Whenever Bob Armstrong dines at classic Tex Mex restaurant Matt's El Rancho, he gets up from his table and circles the room. If he spots a group gathered around a bowl of queso heaped with taco meat and guacamole, the former Texas Land Commissioner leans in and asks, "Are you enjoying that?"
They usually are. The appetizer is the restaurant's most popular dish; Matt's chef estimates they sell at least four hundred a week. Most patrons order it by asking for "a small Bob" or "a large Bob." Its full name is Bob Armstrong Dip.
After discovering the table is enjoying his namesake, he announces, "I'm Bob Armstrong." Matt's El Rancho tends to be packed with regulars who have been ordering the Bob for years. People gasp. They request photos and autographs. Even during this interview, Armstrong could not stop himself from visiting tables. Matt's could not have picked a better regular to name a menu item after. Bob Armstrong's dip is famous, and he loves it.
Matt's El Rancho opened in 1952 on what is now Cesar Chavez downtown, and quickly evolved from a tiny restaurant serving plate lunches to a Tex Mex destination for politicians, sports writers, and other movers and shakers in mid-century Austin, including LBJ. In the Matt's El Rancho cookbook MexTex: Traditional Tex-Mex Taste, Matt Martinez Jr. tells the following story of the dip's creation: Bob Armstrong came into the kitchen and asked a teenaged Matt Martinez to whip him up "something different." On a whim, Martinez added taco meat and guacamole to a bowl of queso, and when Bob Armstrong tasted it, "his eyes got as big as saucers." Back at the Capitol, Armstrong ignited a craze for the new dish he'd had, which politicians started calling "that Bob Armstrong dip."
Now in his 80's, Armstrong does not get out to Matt's as much as he used to. But along with his wife Linda Aaker and son William he recently joined Eater to talk about his unlikely namesake. It was not uncommon for politicians and other regulars to go into the kitchen at Matt's; Bob and Matt, Jr. knew each other well by the time he made his famous request. As Armstrong recalls, he was starving, and poked his head in the kitchen asking for a quick snack, something filling and fast. As to why the dip became an icon, Armstrong says that like everything else at Matt's, their use of fresh and good quality ingredients "makes all the difference."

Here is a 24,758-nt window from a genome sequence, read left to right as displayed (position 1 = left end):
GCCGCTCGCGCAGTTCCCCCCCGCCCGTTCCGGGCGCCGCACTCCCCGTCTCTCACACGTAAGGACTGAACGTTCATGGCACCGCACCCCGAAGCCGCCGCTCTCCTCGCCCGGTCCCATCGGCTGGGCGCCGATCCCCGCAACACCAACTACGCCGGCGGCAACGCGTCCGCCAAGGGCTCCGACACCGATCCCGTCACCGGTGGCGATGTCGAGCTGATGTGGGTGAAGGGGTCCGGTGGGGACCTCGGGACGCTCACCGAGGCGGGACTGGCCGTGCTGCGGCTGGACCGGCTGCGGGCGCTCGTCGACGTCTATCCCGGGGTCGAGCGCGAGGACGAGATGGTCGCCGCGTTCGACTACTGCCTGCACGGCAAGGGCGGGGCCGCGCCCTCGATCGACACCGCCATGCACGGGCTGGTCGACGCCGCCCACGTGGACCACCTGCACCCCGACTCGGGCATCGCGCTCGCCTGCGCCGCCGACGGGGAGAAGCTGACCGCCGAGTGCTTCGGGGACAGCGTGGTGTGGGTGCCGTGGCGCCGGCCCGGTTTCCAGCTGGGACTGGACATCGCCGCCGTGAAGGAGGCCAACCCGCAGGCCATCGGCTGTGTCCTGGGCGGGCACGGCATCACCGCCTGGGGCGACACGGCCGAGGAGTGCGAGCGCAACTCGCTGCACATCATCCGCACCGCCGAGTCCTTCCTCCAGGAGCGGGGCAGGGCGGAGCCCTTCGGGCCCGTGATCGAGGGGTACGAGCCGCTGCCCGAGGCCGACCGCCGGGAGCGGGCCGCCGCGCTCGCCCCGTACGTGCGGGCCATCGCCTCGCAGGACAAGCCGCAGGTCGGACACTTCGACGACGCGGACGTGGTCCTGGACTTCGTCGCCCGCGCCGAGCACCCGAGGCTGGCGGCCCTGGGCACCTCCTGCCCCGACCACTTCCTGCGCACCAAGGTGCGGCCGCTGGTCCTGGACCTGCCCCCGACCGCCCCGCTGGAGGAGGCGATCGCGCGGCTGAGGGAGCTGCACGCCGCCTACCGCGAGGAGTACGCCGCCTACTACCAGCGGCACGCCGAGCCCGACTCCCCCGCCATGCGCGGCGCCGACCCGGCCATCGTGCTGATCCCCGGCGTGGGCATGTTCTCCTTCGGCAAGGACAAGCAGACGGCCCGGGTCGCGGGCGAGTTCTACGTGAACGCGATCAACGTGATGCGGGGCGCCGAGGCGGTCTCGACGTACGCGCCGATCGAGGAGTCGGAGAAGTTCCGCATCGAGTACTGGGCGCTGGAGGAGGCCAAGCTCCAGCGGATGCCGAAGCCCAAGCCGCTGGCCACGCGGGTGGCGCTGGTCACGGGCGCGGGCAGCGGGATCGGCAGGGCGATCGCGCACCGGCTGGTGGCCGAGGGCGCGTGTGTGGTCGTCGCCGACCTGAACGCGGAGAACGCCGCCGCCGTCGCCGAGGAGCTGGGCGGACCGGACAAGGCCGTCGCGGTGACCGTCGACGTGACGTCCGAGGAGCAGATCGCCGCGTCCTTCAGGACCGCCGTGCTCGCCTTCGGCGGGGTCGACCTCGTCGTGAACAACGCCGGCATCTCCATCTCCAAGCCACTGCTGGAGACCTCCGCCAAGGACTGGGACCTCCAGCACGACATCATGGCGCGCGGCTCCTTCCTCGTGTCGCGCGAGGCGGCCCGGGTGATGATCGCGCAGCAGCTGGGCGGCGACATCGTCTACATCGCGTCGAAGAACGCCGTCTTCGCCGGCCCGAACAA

Armstrong recently gained another namesake, the Bob Armstrong visitor center at Big Bend Ranch State Park, a swath of 212,000 acres he fought to preserve since he first visited it in 1970. But he's equally proud to be remembered for his dip. Armstrong was born into an Austin so small that as a kid he used to graze his horse in Pease Park. Matt's current owner Gloria Reyna's family roots run equally deep: she's a third generation Austin restauranteur, sister to Matt Jr., and has seen four or five generations of families come through her restaurant since it opened in 1952. Reyna believes Matt's has endured in Austin because, "We treat our customers like royalty. If they ask for something special, we make it."
Note: Bob Armstrong passed away on March 1, 2015, but his namesake dip lives on.